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Princess of Asturias Awards

10/01/2009

All of the eight Prince of Asturias Foundation Annual International Awards have been bestowed for the twenty-ninth consecutive year

©FPA

The Juries responsible for conferring the 2009 Prince of Asturias Awards Juries met in Oviedo during June, July and September.

The Jury for the Arts inaugurated the twenty-ninth year of the Prince of Asturias Awards, bestowing the accolade on the British architect Norman Foster, “whose work of universal scope combines aesthetic quality, intellectual reflection and a dialogue between territory and citizens via an original mastery of space, light and matter (…)” as the Minutes of the Jury declared.

The Prince of Asturias Award for International Cooperation was bestowed on the World Health Organisation. As the Minutes state, “The Jury has prized the capacity of the WHO, as a specialized body of the United Nations, to play a leadership role in crucial health issues within the context of a changing world. The Jury has likewise taken into account its capacity to set the agenda for research in health matters, establish standards and formulate policies that combine both ethical and scientific principles, as well as providing technical support to those countries in need (…)”.

The Prince of Asturias Award for Social Sciences was conferred on the British naturalist David Attenborough “(…) His interest in the problems of our times, his permanent pursuit of excellence and the quality of his research have earned him the acknowledgement of the international academic community as well as making him a figure of great social renown thanks to the dissemination of his work in the major media, especially television. For all these reasons, Sir David Attenborough's work is considered one of the great contributions to the defence of life and the conservation of our planet”.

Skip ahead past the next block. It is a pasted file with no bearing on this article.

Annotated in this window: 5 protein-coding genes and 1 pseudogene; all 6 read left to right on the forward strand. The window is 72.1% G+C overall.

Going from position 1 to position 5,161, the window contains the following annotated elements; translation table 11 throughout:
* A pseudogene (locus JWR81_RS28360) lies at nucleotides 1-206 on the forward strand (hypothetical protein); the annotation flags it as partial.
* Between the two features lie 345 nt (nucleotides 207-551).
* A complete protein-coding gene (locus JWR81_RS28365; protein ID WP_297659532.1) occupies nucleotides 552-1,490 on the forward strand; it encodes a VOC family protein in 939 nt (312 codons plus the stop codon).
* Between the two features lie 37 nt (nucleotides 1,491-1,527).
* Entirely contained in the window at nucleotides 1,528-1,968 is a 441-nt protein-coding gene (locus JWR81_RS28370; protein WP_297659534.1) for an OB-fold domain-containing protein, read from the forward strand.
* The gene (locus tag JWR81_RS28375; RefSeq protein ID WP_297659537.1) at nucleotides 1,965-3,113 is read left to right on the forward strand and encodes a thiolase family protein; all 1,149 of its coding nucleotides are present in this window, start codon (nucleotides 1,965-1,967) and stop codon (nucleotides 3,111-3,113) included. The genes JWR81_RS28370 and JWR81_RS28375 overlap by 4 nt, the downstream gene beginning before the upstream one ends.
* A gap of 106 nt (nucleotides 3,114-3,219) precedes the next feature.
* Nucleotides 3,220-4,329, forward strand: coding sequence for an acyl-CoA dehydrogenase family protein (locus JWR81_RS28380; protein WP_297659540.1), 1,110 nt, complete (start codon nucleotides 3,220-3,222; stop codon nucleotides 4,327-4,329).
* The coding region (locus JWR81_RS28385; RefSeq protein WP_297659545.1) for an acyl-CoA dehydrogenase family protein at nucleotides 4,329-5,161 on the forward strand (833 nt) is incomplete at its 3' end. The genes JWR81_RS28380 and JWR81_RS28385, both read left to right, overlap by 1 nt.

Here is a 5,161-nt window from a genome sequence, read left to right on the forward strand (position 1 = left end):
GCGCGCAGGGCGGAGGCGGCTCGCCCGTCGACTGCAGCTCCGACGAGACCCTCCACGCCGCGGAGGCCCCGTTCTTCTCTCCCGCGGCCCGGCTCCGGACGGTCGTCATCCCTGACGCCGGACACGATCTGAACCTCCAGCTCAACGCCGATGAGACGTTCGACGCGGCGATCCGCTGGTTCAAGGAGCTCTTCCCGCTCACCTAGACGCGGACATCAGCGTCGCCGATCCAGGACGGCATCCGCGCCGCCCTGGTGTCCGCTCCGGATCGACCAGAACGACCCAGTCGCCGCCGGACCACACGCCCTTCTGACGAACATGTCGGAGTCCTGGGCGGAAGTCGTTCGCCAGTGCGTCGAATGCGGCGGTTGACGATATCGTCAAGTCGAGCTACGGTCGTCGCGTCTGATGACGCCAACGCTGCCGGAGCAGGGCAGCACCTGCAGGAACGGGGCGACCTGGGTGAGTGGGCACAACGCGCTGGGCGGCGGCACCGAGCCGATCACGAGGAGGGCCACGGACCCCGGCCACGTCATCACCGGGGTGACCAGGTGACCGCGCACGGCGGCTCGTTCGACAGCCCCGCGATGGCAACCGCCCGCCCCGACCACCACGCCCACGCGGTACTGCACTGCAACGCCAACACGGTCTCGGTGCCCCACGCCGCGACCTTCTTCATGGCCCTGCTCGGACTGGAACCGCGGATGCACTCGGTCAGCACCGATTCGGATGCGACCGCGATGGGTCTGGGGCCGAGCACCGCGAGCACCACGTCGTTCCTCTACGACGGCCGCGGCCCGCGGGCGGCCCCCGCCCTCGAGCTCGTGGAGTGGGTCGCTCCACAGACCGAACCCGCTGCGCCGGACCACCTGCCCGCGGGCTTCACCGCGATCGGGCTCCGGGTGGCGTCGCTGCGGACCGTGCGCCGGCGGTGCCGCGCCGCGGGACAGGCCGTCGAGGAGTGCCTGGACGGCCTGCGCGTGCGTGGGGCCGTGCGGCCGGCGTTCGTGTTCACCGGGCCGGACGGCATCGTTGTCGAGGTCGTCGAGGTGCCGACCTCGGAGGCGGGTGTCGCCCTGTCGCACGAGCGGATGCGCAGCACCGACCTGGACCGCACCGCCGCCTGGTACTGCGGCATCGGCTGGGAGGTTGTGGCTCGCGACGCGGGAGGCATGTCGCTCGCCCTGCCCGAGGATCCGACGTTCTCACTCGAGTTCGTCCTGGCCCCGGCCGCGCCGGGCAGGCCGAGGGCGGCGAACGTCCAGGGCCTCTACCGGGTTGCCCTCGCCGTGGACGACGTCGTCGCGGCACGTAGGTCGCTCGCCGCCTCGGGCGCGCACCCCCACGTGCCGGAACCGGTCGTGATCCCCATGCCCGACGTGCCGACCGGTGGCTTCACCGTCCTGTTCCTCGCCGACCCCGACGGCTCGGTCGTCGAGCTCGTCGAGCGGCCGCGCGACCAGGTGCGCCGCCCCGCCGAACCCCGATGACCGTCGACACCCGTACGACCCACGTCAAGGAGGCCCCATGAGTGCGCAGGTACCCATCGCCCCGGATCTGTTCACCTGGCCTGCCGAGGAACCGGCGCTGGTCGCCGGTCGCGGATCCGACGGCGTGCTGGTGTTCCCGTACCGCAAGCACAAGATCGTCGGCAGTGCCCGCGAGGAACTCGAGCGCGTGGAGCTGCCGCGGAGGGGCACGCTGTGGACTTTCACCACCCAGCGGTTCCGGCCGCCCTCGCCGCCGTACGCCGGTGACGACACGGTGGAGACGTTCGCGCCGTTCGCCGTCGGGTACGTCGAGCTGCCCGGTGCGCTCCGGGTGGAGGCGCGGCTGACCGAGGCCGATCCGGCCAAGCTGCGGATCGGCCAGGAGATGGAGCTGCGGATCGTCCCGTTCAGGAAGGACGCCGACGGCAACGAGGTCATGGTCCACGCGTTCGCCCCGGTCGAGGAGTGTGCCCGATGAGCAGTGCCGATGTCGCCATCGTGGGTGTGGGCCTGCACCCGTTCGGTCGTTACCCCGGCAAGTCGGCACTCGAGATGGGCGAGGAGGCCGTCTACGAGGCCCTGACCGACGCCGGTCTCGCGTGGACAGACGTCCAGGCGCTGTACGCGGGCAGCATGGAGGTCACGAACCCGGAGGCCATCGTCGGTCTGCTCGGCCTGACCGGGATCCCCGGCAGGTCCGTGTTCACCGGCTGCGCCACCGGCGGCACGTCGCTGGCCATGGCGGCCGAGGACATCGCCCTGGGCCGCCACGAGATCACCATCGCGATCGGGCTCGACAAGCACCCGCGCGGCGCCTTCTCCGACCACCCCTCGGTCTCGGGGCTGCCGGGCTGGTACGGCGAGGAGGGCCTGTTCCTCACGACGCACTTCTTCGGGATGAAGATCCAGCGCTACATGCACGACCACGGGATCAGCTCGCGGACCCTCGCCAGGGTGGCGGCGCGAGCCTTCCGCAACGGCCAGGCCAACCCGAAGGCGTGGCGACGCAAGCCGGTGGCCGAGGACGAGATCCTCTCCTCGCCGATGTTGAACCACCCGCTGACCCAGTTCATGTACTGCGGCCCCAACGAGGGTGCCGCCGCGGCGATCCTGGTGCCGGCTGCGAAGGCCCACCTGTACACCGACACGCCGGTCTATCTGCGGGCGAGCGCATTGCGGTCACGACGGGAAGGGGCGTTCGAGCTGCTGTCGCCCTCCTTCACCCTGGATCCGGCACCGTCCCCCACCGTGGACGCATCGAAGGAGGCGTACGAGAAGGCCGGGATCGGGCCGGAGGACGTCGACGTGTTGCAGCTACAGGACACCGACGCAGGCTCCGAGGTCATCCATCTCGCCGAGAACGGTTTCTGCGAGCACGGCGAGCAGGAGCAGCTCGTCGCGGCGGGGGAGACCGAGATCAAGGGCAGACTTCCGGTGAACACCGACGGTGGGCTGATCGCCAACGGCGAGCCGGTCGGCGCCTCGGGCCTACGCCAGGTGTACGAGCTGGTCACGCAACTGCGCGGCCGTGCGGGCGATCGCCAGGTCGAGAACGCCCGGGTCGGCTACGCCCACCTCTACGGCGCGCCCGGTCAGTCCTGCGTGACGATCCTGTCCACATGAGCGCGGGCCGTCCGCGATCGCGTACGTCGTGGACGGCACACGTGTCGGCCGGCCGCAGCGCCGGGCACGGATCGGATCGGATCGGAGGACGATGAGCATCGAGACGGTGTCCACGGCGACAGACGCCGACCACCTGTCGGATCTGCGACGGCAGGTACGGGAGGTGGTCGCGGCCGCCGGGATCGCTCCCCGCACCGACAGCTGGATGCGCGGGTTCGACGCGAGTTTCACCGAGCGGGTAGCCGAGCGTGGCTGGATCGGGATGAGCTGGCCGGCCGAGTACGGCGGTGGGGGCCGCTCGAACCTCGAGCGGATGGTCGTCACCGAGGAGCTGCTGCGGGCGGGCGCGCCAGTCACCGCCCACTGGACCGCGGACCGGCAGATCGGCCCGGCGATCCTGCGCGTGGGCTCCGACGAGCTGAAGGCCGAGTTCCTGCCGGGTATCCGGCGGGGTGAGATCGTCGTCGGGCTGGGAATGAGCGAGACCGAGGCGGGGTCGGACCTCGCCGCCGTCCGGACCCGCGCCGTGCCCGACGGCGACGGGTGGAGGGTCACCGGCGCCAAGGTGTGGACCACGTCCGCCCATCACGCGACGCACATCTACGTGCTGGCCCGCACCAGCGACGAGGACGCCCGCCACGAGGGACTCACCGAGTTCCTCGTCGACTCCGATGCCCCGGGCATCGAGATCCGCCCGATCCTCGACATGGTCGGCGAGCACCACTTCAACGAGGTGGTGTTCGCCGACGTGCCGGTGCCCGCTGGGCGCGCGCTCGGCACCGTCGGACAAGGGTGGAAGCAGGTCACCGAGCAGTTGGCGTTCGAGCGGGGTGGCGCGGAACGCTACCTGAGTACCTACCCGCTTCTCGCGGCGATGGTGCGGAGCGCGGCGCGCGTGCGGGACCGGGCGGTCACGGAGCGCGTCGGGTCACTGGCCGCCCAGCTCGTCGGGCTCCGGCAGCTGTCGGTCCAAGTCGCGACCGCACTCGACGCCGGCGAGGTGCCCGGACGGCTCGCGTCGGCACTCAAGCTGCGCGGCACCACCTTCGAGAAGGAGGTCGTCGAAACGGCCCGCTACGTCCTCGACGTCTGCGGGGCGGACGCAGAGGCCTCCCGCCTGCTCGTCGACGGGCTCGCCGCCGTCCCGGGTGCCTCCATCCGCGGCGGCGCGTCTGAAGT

The Prince of Asturias Award for Communication and Humanities was bestowed on the National Autonomous University of Mexico (UNAM) “(...) which generously gave refuge to illustrious personalities in exile from post-war Spain, has fostered powerful currents of humanistic, liberal and democratic thought in America and has extended its decisive influence by creating an extraordinary variety of institutions that broaden the academic world and link it to the society they serve”.

The Prince of Asturias Award for Technical and Scientific Research went to the US researchers Martin Cooper and Raymond Samuel Tomlinson, considered the fathers of the mobile telephone and e-mail, respectively. These two findings are amongst the greatest innovations in our time and have revolutionized the way thousands of millions of people all over the world communicate, contributing decisively to the advancement of knowledge (…)”.

The Prince of Asturias Award for Literature was bestowed on the Albanian writer Ismail Kadaré “for the beauty and profound commitment of his literary works. (...) Dando vida a los viejos mitos con palabras nuevas, expresa toda la pesadumbre y la carga dramática de la conciencia. Giving life to old myths through new words, he expresses all the grief and dramatic load of conscience. His commitment is rooted in the great literary tradition of the Hellenic world, which he projects onto the contemporary stage as an open condemnation of any form of totalitarianism and in defence of reason”, as the Minutes of the Jury declared.

The Jury responsible for conferring the Prince of Asturias Award for Sport decided to bestow said award upon the athlete of the Russian Federation Yelena Isinbayeva. As noted in the Minutes of the Jury: “ (...) Yelena Isinbayeva has broken the world pole-vaulting record twenty-seven times, on the last occasion at the recent competition held in Zurich, where she demonstrated a commendable spirit of self-improvement (...). She has twice been Olympic champion, as well as world and European champion on several occasions, in both outdoor and indoor events. She was also distinguished in 2004 and 2005 as World Athlete of the Year. These achievements have made her the best sportswoman of all times in her discipline”.

Finally, the city of Berlin, on the 20th anniversary of the fall of the Berlin Wall, was bestowed with the Prince of Asturias Award for Concord. As the Minutes of the Jury declare: “as a symbol of those who, with the loss of their life or their freedom, fought in a direct way to surmount it, as well as of the millions of citizens who, after its fall, have been capable of building over the scars of division an open, welcoming and creative society, a nexus of concord in the heart of Germany and of Europe that contributes to understanding, coexistence, justice, peace and freedom in the World”.

Each of the Prince of Asturias Awards, which date back to 1981, is endowed with 50,000 Euros, a commissioned sculpture donated by Joan Miró, a diploma and an insignia. The awards will be presented next autumn in Oviedo at a grand ceremony chaired by H.R.H. the Prince of Asturias.

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